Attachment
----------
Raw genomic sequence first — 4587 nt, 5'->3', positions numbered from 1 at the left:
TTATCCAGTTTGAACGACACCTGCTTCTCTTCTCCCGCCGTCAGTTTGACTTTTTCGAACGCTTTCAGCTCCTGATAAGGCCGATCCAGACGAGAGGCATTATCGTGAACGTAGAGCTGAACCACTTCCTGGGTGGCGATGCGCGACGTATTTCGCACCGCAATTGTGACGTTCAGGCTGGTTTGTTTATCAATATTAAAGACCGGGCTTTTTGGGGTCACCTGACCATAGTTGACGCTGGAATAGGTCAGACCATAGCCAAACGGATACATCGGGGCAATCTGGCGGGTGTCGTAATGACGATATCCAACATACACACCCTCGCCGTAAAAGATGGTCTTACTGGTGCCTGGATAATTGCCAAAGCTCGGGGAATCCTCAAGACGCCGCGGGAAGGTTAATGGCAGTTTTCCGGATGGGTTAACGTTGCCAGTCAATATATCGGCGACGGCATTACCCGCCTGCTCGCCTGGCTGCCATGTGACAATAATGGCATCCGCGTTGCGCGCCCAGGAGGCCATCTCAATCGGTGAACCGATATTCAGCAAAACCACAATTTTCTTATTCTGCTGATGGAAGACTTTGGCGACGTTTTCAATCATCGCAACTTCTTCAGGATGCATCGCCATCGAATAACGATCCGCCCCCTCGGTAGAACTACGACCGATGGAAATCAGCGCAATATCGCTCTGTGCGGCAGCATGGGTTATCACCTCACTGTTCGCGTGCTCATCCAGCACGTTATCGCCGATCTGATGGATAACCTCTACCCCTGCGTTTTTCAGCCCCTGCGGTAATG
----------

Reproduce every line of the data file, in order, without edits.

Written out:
Raw genomic sequence first — 4587 nt, 5'->3', positions numbered from 1 at the left:
TTATCCAGTTTGAACGACACCTGCTTCTCTTCTCCCGCCGTCAGTTTGACTTTTTCGAACGCTTTCAGCTCCTGATAAGGCCGATCCAGACGAGAGGCATTATCGTGAACGTAGAGCTGAACCACTTCCTGGGTGGCGATGCGCGACGTATTTCGCACCGCAATTGTGACGTTCAGGCTGGTTTGTTTATCAATATTAAAGACCGGGCTTTTTGGGGTCACCTGACCATAGTTGACGCTGGAATAGGTCAGACCATAGCCAAACGGATACATCGGGGCAATCTGGCGGGTGTCGTAATGACGATATCCAACATACACACCCTCGCCGTAAAAGATGGTCTTACTGGTGCCTGGATAATTGCCAAAGCTCGGGGAATCCTCAAGACGCCGCGGGAAGGTTAATGGCAGTTTTCCGGATGGGTTAACGTTGCCAGTCAATATATCGGCGACGGCATTACCCGCCTGCTCGCCTGGCTGCCATGTGACAATAATGGCATCCGCGTTGCGCGCCCAGGAGGCCATCTCAATCGGTGAACCGATATTCAGCAAAACCACAATTTTCTTATTCTGCTGATGGAAGACTTTGGCGACGTTTTCAATCATCGCAACTTCTTCAGGATGCATCGCCATCGAATAACGATCCGCCCCCTCGGTAGAACTACGACCGATGGAAATCAGCGCAATATCGCTCTGTGCGGCAGCATGGGTTATCACCTCACTGTTCGCGTGCTCATCCAGCACGTTATCGCCGATCTGATGGATAACCTCTACCCCTGCGTTTTTCAGCCCCTGCGGTAATG